In other, less interesting news, I managed to whip my paper into shape for Emerging Poetries. It may have involved a blindfold and a flogger. It's a little foggy, but Saturday mornings on the circ desk are good for that. It's been like Christmas in October in terms of mail this week: tinysides, Foursquares, Christine's book, the new Lame House chap, collage goodies from PaperRelics and Dusie's Atelier(yes, so I can put more birds in my artwork than there already are.) Also my shoes, these and others, which I love. Plus a new corkboard for above my desk. I have two little ones, but I'm running out of space. Also chap-sized envelopes and a box of Pilot G-2's. (I'm having store phobia lately, I get cranky every time I go, so thank god for the internet.) Next week, we'll go back to our regularly scheduled program of bills and rejections.
I was thinking about influence, and the list of books that have somehow affected, either influenced or changed, the way I write, spanning all the way back to beginning, when I hardly read any poetry at all, leading up til now, when I read quite alot of it. Sure there are other books that have probably worked their way in around the edges, but these are the biggies:

Complete Stories and Poems of Edgar Allen Poe (1990)
A Coney Island of the Mind, Lawrence Ferlinghetti (1992)
Ariel, Sylvia Plath (1993)
The Complete Poems, Emily Dickinson (1993)
Collected Poems, Edna St. Vincent Millay (1993)
The Wasteland, TS Eliot (1994/1998)
Meadowlands, Louise Gluck (1998)
An Origin Like Water, Eavan Boland (1998)
Thomas and Beulah, Rita Dove (1999)
Collected Poems, Anne Sexton (2001)
Autobiography of Red, Anne Carson (2001)
And Her Soul Out of Nothing, Olena Kaytiak Davis (2001)
The Air Lost in Breathing, Simone Muench (2002)
Why Things Burn, Daphne Gottlieb (2002)
Last Lunar Baedeker, Mina Loy (2003)
Isolato, Larissa Spzorluk (2004)
Musca Domestica, Christine Hume (2004)
Given, Arielle Greenberg (2004)
Captivity Narrative, Mary Anne Samyn (2004)
The Babies, Sabrina Orah Mark
Steal Away, CD Wright

Mostly women, especially among contemporary poets, but since I'm interested in women's poetics these days, that's who I tend to read. Poe's "Annabel Lee" was probably the first poem I ever memorized, the one that made me want to write poetry. in junior year English (and you wonder where those gothic sensibilities stem from..)I was once in love with the Beats my first couple years of college (what twenty-year old isn't?). My attraction has waned over the years, but I think Ferlinghetti the best in that circle. (Ginsburg fans hate me..) Plath is an easy one. I actually first encountered Plath as icon near the end of highschool (I inadvertently picked up The Bell Jar in the school library and checked it out because it shared a title with a Bangles song and that seemed important). It took me a couple years to "get" it, to understand it. And that Sylvia, the icon, the patron saint of anxious young women writers, with the journals and letters I later read, was what made me want to be a poet. It took me a bit longer to really come to appreciate the actual work, the poems, which came in college, and even now, I read them differently than I did then. Her work is probably the only poet who I can say I have a pretty full grasp on, the work, the biography, the scholarship, the fictionalizations. She's still that patron saint somehow. Dickinson and Millay came a bit later, and for awhile, influenced what I was writing (I'd say in a bad way since as undergrad I was doing wy too many short little rhyming poems). Only later would I come to appreciate Dickinson fully (and maybe still don't).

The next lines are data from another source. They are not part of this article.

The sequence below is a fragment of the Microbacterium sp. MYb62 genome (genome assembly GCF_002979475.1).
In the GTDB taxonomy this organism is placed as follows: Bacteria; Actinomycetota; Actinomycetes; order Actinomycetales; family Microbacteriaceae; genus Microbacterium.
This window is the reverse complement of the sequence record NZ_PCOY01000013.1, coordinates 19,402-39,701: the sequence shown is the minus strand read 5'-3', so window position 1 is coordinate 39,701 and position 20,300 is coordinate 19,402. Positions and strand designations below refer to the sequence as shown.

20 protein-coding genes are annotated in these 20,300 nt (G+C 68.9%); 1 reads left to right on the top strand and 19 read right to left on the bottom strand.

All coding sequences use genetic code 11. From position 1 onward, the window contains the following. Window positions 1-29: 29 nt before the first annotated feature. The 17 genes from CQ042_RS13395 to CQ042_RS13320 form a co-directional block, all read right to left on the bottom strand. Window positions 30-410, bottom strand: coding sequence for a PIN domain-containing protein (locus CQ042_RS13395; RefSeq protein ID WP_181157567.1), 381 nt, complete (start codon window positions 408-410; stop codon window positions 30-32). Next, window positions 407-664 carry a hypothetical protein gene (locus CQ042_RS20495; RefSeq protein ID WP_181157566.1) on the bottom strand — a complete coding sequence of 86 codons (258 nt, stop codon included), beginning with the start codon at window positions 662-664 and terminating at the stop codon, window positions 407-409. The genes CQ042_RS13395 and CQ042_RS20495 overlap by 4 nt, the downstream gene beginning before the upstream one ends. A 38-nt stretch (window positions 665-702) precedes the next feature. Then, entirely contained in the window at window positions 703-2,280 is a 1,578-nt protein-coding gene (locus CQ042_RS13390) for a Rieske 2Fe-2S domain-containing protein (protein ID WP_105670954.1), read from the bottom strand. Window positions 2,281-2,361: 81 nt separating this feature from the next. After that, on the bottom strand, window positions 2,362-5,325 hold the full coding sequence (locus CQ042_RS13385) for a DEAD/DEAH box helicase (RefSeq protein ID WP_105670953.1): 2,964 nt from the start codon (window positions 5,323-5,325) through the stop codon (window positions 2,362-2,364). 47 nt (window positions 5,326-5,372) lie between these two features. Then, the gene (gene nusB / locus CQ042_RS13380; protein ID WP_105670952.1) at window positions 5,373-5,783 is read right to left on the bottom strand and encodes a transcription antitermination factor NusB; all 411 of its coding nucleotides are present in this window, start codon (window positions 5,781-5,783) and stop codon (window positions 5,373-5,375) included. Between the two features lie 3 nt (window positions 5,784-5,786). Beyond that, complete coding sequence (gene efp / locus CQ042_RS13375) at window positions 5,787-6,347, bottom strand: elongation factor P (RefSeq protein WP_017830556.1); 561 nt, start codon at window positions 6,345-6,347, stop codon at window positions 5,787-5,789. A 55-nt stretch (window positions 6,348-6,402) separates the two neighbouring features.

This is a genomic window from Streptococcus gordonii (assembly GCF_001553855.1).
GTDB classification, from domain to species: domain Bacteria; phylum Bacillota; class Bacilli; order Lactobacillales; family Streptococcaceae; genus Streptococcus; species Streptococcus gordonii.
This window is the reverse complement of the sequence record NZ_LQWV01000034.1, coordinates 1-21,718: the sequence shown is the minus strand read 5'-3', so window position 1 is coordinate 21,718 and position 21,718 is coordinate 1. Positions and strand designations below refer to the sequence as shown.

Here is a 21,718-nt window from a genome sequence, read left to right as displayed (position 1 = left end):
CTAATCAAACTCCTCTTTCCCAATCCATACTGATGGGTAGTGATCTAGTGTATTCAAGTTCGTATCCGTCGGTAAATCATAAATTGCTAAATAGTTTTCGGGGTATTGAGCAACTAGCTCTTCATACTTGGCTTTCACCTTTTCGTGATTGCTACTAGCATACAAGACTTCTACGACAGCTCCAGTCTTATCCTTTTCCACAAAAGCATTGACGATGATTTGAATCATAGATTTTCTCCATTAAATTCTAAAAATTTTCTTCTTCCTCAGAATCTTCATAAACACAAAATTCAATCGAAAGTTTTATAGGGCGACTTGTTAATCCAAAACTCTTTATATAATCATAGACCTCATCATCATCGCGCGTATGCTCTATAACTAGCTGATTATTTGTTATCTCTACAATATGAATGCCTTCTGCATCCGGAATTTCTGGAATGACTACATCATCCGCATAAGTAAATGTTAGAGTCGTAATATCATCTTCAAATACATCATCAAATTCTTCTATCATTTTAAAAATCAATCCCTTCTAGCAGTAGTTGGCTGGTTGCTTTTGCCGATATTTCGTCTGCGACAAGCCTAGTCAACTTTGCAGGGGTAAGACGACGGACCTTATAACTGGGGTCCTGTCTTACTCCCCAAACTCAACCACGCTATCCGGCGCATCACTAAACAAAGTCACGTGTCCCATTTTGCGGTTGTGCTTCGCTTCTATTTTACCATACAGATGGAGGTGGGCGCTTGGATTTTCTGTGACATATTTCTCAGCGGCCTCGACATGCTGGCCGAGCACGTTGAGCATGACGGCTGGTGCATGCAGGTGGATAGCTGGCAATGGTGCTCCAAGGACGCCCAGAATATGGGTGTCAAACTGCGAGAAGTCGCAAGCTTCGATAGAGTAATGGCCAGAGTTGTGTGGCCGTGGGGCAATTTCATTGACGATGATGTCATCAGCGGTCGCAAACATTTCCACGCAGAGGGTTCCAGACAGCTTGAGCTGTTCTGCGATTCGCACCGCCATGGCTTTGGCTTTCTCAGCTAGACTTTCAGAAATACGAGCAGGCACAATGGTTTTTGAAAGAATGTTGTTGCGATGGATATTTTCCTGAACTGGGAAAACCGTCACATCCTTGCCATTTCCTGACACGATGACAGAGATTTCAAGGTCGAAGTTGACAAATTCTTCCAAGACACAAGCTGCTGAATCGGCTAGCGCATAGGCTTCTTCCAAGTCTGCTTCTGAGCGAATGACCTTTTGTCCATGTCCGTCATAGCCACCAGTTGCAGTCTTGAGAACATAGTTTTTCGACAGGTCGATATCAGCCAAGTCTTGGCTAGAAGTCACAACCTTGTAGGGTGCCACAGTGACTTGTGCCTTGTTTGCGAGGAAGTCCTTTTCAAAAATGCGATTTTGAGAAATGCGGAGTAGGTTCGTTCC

I talked a bit about The Wasteland below, but I was also reading contemporary poets around then (whatever I could get my hands on and check out at the DePaul library.) Gluck and Boland are ones that stick out as something I was trying to emulate in those days. Thomas and Beulah was on my MA exam reading list and sort of sealed the deal. If I could do THAT through poetry, tell a story like that, I was in it for the long haul. Perhaps it was those failed novel attempts, but if I could do that in poems, which I could already do a pretty good job with, I wanted to do nothing BUT write. That was when my PHD plans, and my brief failed career as a scholar, fell by the wayside. I was already writing in full swing when I discovered the next batch of books, Sexton, Carson, Davis, which sort of formed my voice then. Probably more the Sexton and Davis in this way, Carson, again with the scope and possibilities of poetry. I first heard of Simone's book in early 2002, when we both lost the (well, got 2nd and 3rd place) the 2002 Poetry Center thing. We officially met in 2004 when I finally won the contest (she'd garnered 1st in the intervening year), but her book was already making me write differently two years before that. (The book in particular is also, incidently, linked to the worst online blind date--that wasn't even really a date really--I ever had, but that's one I'll take to my grave.)

The rest--Loy, Szporluk, Greenberg, Samyn, Hume, Mark, Wright-- are things I've discovered over the past couple of years, or since I've been in grad school, mostly things recommended to me (or in Arielle's case because I know her). And for most of them, it extends beyond one book to their whole body of work, but these were the books I hit upon first. All of them having impact in a different way, on a different aspect of my writing. I blame The Babies for my addiction to weird, dark, little prose poems of late.

Thursday, October 19, 2006